Kassewitz has planned a series of experiments to record the sounds of dolphins targeting a range of objects. Speaking from Key Largo, Florida, he said, “Dolphins are able to emit complex sounds far above the human range of hearing. Recent advances in high frequency recording techniques have made it possible for us to capture more detail in dolphin sounds than ever before. By recording dolphins as they echolocate on various objects, and also as they communicate with other dolphins about those objects, we will build a library of dolphin sounds, verifying that the same sound is always repeated for the same object. The CymaScope will be used to image the sounds so that each CymaGlyph will represent a dolphin ‘picture word’. Our ultimate aim is to speak to dolphins with a basic vocabulary of dolphin sounds and to understand their responses. This is uncharted territory but it looks very promising.”
Dr. Horace Dobbs, a leading authority on dolphin-assisted therapy, has joined the team as consultant. “I have long held the belief that the dolphin brain, comparable in size with our own, has specialized in processing auditory data in much the same way that the human brain has specialized in processing visual data. Nature tends not to evolve brain mass without a need, so we must ask ourselves what dolphins do with all that brain capacity. The answer appears to lie in the development of brain systems that require huge auditory processing power. There is growing evidence that dolphins can take a sonic ‘snap shot’ of an object and send it to other dolphins, using sound as the transmission medium. We can therefore hypothesize that the dolphin’s primary method of communication is picture based. Thus, the picture-based imaging method, employed by Reid and Kassewitz, seems ‘entirely plausible’.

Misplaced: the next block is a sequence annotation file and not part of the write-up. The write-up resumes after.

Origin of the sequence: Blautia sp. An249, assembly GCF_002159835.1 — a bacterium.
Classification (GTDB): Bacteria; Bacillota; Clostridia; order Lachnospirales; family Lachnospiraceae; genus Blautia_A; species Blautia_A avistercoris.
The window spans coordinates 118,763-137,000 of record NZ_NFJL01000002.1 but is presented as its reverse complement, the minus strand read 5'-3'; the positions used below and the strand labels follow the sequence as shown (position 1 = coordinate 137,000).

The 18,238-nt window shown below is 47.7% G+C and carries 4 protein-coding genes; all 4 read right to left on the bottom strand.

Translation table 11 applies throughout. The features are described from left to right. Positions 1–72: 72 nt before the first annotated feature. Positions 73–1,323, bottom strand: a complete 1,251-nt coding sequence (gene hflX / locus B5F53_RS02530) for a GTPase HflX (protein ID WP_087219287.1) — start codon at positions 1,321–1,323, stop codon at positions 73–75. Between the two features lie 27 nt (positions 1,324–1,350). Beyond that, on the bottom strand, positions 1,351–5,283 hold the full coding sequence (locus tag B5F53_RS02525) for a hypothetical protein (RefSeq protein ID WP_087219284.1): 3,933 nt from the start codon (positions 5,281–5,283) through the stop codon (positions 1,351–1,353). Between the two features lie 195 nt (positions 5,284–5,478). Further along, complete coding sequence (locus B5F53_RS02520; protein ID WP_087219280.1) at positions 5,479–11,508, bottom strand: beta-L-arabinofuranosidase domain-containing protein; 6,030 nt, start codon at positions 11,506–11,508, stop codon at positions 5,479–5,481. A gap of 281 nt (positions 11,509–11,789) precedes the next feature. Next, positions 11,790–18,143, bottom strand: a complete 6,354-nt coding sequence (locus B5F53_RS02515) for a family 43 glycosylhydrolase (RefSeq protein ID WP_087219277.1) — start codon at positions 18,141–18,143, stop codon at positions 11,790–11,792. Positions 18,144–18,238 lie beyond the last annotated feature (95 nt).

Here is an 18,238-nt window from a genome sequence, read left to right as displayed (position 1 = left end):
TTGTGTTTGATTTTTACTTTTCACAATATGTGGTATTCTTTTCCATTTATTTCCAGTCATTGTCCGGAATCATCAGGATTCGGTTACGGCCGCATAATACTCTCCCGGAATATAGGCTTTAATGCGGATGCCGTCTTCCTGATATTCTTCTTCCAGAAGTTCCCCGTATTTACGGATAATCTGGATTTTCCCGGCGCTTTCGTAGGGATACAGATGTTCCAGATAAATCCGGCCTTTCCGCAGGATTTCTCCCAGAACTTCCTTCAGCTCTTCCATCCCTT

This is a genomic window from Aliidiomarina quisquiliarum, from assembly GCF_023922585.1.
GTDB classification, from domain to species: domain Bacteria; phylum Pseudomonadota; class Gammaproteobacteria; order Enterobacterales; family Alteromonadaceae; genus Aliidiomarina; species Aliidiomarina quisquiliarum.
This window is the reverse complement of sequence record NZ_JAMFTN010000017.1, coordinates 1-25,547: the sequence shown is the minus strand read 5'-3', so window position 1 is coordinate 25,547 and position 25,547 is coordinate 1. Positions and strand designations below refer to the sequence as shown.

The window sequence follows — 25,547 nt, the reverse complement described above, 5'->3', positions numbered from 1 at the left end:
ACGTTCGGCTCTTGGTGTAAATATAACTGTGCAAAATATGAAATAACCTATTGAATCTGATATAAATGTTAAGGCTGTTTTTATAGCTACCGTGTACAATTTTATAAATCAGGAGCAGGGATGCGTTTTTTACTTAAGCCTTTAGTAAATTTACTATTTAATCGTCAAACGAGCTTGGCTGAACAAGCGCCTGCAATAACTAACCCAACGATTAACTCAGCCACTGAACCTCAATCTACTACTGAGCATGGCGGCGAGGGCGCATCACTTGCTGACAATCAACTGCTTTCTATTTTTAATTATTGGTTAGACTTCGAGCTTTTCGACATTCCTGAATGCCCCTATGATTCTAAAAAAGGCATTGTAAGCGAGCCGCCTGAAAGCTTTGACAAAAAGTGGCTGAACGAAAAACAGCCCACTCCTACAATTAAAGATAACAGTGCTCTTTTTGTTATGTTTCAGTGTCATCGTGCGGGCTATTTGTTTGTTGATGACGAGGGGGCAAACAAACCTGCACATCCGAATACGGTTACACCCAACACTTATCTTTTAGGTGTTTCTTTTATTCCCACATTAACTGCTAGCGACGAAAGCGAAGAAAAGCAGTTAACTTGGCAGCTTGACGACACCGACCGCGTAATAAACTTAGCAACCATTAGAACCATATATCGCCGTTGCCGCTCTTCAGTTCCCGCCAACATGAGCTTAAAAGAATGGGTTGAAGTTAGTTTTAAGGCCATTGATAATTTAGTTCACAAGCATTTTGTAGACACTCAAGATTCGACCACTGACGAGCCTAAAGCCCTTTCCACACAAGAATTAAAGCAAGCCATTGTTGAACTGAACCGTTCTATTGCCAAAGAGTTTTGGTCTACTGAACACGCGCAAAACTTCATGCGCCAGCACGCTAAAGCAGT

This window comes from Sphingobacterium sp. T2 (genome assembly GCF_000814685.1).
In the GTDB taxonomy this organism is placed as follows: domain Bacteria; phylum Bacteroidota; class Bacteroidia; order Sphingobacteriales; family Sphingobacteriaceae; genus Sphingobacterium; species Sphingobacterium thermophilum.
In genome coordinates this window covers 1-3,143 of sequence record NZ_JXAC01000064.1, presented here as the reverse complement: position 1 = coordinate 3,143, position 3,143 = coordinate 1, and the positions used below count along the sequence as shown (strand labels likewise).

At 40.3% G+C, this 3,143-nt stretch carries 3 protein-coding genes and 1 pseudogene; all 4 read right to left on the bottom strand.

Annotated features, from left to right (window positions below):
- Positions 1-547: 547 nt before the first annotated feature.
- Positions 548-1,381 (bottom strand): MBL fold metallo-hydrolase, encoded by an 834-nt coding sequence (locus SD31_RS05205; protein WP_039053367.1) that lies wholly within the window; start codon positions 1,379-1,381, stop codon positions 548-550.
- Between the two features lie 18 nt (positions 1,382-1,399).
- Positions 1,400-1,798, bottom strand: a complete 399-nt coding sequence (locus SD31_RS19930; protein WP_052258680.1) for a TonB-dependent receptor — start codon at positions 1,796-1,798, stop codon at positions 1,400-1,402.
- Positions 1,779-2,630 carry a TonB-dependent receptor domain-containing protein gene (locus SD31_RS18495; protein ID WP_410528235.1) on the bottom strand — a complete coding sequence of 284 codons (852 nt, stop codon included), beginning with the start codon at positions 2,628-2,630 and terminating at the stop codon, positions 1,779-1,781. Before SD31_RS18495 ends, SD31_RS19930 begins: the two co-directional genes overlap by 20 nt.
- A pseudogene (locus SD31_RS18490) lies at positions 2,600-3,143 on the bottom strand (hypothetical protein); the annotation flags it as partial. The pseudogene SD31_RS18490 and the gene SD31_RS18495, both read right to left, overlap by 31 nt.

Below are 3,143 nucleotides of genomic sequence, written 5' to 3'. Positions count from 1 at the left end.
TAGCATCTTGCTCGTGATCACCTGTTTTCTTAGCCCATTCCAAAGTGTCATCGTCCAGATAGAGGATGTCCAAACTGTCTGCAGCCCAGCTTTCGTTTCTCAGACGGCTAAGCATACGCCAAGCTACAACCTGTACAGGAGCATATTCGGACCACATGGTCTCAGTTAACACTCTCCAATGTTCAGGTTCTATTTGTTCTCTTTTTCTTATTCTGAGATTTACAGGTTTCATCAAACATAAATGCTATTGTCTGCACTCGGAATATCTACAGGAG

The CymaGlyphs of dolphin sounds fall into three broad categories, signature whistles, chirps and click trains. There is general agreement among cetacean biologists that signature whistles represent the means by which individual dolphins identify themselves while click trains are involved in echolocation. Chirps are thought to represent components of language. Reid explained the visual form of the various dolphin sounds, “The CymaGlyphs of signature whistles comprise regular concentric bands of energy that resemble aircraft radar screens while chirps are often flower-like in structure, resembling the CymaGlyphs of human vocalizations. Click trains have the most complex structures of all, featuring a combination of tightly packed concentric bands on the periphery with unique central features.”
Regarding the possibility of speaking dolphin, Kassewitz said, “I believe that people around the world would love the opportunity to speak with a dolphin. And I feel certain that dolphins would love the chance to speak with us – if for no other reason than self-preservation. During my times in the water with dolphins, there have been several occasions when they seemed to be very determined to communicate with me. We are getting closer to making that possible.”